I rest.

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Mr. Speaker,

And none of these programs were government funded. Shakespeare didn't have government assistance, nor did Homer. Culture is not something you can throw money at and expect to happen. Our nation is young and, in time, I believe all of this will come naturally just as it did in Ancient Greece, Rome, and England. It's not something we need to fund.

I yield.

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Mr. Speaker,

Well my colleague is right. None of those were government sponsored, but we are different. Rome, Greece, England. They never were a colony, squashed and tyrannized by their oppressors! Do we ride on the left as they do in England? We have since the beginning taken strides to keep our culture different from the monarchs across the pond. This bill would simply be the next step to prevent our books, our plays, the thoughts that dance through our children's heads from being English. How could we go so far and not pay the slight cost to completely purge the evil left in our society from which we have sprung? How could we be a city on a hill for all the rest to look up to if we do not show are differences from the rest?

I yield.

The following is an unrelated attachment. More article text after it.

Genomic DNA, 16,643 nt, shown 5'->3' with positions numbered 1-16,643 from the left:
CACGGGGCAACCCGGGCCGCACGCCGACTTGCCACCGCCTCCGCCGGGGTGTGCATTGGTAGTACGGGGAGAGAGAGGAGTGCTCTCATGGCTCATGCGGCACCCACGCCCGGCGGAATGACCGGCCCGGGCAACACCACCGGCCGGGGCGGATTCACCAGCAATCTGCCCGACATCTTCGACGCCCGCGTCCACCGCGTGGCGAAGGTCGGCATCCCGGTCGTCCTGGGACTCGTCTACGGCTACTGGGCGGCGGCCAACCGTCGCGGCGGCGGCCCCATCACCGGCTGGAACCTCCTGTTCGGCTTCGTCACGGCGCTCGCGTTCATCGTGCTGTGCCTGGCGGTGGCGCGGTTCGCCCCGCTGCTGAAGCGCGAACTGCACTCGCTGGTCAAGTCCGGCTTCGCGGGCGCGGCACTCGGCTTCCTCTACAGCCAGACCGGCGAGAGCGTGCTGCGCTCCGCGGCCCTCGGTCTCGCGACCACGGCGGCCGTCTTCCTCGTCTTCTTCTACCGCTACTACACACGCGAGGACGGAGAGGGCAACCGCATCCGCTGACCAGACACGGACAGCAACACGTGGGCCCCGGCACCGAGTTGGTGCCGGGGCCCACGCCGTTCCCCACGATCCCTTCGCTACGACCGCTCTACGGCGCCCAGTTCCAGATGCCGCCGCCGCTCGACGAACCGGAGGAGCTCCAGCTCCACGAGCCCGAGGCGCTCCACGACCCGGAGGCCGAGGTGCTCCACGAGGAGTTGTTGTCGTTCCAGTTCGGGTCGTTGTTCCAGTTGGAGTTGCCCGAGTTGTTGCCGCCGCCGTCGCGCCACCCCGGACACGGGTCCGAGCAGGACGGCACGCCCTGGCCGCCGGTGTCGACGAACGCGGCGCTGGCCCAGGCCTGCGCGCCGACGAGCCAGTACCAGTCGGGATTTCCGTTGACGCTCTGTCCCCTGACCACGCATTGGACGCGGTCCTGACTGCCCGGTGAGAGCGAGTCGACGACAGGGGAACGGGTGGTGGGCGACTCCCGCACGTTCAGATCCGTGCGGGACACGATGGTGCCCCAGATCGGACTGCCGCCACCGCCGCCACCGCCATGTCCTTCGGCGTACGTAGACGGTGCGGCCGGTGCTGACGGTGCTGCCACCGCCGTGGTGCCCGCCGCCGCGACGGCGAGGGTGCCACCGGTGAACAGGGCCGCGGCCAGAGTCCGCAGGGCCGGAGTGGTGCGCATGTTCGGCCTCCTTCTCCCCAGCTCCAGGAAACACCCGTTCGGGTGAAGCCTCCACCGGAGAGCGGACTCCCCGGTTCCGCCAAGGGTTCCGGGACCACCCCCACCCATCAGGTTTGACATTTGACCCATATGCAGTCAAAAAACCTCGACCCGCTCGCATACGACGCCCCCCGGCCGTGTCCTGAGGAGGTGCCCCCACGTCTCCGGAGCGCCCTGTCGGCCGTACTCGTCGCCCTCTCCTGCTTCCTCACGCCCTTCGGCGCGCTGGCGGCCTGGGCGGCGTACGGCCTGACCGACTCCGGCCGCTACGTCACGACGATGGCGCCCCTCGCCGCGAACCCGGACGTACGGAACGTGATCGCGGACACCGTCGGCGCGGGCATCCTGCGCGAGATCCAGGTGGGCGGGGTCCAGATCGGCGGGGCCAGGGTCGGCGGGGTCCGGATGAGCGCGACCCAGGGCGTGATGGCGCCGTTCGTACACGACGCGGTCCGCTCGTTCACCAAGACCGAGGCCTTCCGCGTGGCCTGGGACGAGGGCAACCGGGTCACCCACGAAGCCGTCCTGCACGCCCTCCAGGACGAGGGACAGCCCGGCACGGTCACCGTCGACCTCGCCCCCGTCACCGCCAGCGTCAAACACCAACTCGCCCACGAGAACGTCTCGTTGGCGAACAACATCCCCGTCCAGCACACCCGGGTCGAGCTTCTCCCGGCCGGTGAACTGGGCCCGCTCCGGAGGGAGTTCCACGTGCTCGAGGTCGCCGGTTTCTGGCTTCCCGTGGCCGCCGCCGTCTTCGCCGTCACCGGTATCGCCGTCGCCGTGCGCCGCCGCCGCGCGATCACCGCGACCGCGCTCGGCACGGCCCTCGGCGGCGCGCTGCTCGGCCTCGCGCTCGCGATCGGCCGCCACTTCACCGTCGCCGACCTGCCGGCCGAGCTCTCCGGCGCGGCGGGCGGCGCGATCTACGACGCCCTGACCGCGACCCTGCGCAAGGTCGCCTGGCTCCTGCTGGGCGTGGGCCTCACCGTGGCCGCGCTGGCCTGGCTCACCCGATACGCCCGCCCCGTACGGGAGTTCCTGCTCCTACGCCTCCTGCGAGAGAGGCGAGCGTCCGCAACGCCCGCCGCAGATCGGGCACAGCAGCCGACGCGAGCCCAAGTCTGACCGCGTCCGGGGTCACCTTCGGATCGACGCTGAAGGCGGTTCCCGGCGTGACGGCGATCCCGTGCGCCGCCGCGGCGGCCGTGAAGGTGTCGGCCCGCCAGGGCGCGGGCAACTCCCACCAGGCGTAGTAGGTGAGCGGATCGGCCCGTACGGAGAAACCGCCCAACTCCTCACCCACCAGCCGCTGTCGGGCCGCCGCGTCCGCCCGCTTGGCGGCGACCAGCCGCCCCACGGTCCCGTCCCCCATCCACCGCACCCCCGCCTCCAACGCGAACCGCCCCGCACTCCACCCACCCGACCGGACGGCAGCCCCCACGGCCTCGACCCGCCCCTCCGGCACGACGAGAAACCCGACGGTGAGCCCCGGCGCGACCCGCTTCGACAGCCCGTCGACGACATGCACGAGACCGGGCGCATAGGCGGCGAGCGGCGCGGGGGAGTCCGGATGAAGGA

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Mr. Speaker,

England was at one time a colony of the Roman Empire, and London was not but a small village. Does England have a society where their book, plays, and even the thoughts of children there are Roman in nature? I think not. It will take time, but as you can see, books are already being written in this country. Shall I go to the Dock Street Theater in Charleston and tell them that there's no culture in this country? They'd certainly be taken by surprise as they've been putting on plays for 50 years now, and they certainly didn't need government assistance. My colleague speaks that we must completely purge the evil left in our society when he speaks of the English. Should Shakespeare's works be banned in this country simply because he was English? I think not, that goes against everything in which we have fought for, and with that being said I feel as if there are other motives to this bill in which I cannot support.

I yield.

Edited by Nubbie
Grammar

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Mr. Speaker,